5 Minutes in Church History has reached a milestone: this is the one-hundredth episode. To commemorate, we will provide a five-minute summary of church history.
John, the last of the Apostles, taught Polycarp, who went on to be the bishop of Smyrna. The early church, up through the 400s, is a story of martyrs and bishops and apologists. The Roman Empire was the challenger outside; heresy was the challenge within. To speak to the challenge outside, there were the apologists and the martyrs. Even in their death, the martyrs were providing a faithful witness to Christianity. Polycarp who was one of these early martyrs. To respond to the challenge from within, the early church engaged in the recognition of the New Testament canon. The church also formulated statements of belief, summaries of orthodox teaching—the Apostles’ Creed, the Nicene Creed, and the Definition of Chalcedon. We also see the development of an episcopacy, or rule by bishops.
In the 400s, we have Augustine, who was a bridge between the early church and the medieval church. As he lay dying, the Vandals were laying siege to his city, Hippo Regius, in northern Africa. This was the end of the Roman world and the breaking in of the medieval era. The medieval world was a world of popes, theologians, emperors, councils, and Crusades. It was a world of monks and nuns, mystics and scholastics. And there was one figure who embodied many of these features, and that’s Anselm of Canterbury. He was a monk; he later went on to be bishop at Canterbury; and he was involved in theological developments with his work on the argument for the existence of God and on the atonement. He wrote the wonderful book Cur Deus Homo (Why God Became Man). He was even involved in the First Crusade. Because of power plays between the king of England and the pope, he was exiled from his home in Canterbury.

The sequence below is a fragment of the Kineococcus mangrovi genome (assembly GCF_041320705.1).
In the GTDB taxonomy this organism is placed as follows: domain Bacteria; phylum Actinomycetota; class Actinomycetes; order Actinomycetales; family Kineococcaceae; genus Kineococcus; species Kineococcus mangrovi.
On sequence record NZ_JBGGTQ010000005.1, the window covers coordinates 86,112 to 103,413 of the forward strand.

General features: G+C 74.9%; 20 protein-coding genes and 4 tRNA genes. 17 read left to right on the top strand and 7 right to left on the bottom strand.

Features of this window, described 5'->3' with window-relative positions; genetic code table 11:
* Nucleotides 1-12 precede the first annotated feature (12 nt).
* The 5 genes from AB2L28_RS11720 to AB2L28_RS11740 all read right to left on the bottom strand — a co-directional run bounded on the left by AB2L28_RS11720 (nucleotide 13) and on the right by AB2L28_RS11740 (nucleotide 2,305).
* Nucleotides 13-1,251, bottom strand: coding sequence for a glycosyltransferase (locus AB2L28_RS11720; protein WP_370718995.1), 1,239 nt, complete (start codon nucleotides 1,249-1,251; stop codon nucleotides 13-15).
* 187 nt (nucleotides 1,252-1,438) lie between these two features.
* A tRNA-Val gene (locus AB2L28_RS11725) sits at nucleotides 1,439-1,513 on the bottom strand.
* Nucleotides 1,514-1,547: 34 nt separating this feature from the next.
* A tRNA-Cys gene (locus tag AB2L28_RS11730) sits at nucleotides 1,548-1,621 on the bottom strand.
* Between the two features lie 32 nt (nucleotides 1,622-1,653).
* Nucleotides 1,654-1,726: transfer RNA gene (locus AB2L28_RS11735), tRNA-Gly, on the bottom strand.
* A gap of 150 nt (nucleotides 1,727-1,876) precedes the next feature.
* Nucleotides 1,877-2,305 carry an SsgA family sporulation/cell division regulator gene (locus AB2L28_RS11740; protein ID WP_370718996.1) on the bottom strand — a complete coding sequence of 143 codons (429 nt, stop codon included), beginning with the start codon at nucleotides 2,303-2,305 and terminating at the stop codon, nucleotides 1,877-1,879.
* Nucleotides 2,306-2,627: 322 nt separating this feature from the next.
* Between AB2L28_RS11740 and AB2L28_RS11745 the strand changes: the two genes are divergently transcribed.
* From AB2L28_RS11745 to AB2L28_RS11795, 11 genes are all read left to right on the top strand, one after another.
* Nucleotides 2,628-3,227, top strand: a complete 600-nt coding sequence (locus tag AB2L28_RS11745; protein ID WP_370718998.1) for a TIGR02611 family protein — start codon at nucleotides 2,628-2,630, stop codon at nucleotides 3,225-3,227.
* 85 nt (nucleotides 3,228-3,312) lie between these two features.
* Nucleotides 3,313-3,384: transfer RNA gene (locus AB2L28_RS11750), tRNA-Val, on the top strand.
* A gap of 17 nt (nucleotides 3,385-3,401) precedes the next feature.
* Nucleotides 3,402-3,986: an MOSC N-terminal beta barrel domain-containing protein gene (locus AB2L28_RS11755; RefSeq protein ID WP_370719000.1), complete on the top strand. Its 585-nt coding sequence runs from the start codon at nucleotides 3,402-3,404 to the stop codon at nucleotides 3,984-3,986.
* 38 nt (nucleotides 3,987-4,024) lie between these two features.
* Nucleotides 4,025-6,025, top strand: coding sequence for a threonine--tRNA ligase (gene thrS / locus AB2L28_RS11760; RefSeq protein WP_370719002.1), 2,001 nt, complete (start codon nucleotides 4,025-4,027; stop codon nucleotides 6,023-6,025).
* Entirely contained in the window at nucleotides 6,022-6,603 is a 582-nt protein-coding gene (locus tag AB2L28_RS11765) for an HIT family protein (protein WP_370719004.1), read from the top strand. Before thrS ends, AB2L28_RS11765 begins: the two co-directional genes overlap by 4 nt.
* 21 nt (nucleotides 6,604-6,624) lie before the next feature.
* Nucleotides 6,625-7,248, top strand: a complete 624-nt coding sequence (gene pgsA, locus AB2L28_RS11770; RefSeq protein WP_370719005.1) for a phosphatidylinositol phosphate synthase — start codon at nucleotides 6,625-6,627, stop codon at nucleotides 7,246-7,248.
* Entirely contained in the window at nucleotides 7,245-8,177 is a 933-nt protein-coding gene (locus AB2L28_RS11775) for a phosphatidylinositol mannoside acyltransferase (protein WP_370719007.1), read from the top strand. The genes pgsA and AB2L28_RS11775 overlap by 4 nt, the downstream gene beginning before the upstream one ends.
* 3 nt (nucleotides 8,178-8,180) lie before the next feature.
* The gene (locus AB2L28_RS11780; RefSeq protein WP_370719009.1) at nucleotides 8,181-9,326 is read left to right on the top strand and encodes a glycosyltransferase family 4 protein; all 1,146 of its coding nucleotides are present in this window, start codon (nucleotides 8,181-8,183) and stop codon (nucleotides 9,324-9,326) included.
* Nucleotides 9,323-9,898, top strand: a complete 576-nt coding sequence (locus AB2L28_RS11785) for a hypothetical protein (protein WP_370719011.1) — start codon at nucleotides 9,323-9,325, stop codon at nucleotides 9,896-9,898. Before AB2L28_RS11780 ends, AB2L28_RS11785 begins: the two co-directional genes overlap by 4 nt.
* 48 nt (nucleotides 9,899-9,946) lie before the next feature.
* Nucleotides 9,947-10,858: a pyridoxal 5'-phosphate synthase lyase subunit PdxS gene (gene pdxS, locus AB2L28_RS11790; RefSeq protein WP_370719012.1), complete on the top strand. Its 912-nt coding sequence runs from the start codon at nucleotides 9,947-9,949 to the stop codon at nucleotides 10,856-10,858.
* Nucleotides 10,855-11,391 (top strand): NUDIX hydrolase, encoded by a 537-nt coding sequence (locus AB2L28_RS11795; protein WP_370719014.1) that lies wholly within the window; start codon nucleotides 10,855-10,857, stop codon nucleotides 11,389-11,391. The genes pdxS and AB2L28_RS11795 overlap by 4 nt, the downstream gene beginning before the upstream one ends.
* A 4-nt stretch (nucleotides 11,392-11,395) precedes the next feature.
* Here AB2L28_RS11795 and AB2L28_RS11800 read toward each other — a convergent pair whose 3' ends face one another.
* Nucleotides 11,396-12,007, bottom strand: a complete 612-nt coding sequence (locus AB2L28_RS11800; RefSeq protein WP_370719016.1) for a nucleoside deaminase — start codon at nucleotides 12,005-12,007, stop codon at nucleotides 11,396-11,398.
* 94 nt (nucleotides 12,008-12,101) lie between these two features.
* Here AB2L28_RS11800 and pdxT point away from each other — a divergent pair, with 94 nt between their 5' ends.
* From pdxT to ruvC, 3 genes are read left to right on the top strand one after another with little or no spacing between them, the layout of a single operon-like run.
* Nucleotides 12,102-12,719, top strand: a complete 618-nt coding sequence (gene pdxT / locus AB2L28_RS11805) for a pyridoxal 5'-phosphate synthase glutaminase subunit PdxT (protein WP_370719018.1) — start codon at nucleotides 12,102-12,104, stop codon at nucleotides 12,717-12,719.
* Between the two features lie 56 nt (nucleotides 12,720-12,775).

Then we move on to the Reformation, which stretched from the 1500s through the 1600s. We can get at the theology of the Reformation through the five Solas: sola Scriptura, sola fide, sola gratia, solus Christus, and soli Deo gloria. There are also the various branches of the Reformation, beginning in Germany with Martin Luther and Lutheranism; in Zürich, we have Ulrich Zwingli; in Geneva, we have John Calvin and the Reformed church; in England, we have the Anglicans; and in Scotland, we have Presbyterianism and then Puritanism.
As we move into the 1700s, we see that it was the worst of times. This is the rise of modernism and the rise of deism. This would eventually give rise to the secularism of our age. But it was also the best of times. The 1700s saw the First Great Awakening and great revivals under men such as Jonathan Edwards and George Whitefield.
In the 1800s, we see the beginnings of higher criticism and the Second Great Awakening. This was a little different from the First Great Awakening. Charles Finney, the preeminent evangelist of the Second Great Awakening, was known for his innovative revival techniques (including “the anxious bench”) and emotionalistic preaching; as a result, he looked and sounded a little different than Edwards and Whitefield.
As we move into the 1900s, we’ve got the controversy between theological liberals and so-called Fundamentalists, which involved figures such J. Gresham Machen, founder of Westminster Theological Seminary. The 1900s saw the rise of evangelicalism and the evangelistic crusades of Billy Graham. By the time we reach the twenty-first century, we have entered an age of missions as well as an age of ecumenism. It is also an age of theological confusion and an age of martyrdom. Thus, we have come full circle, back to the beginning and the martyrdom of Polycarp.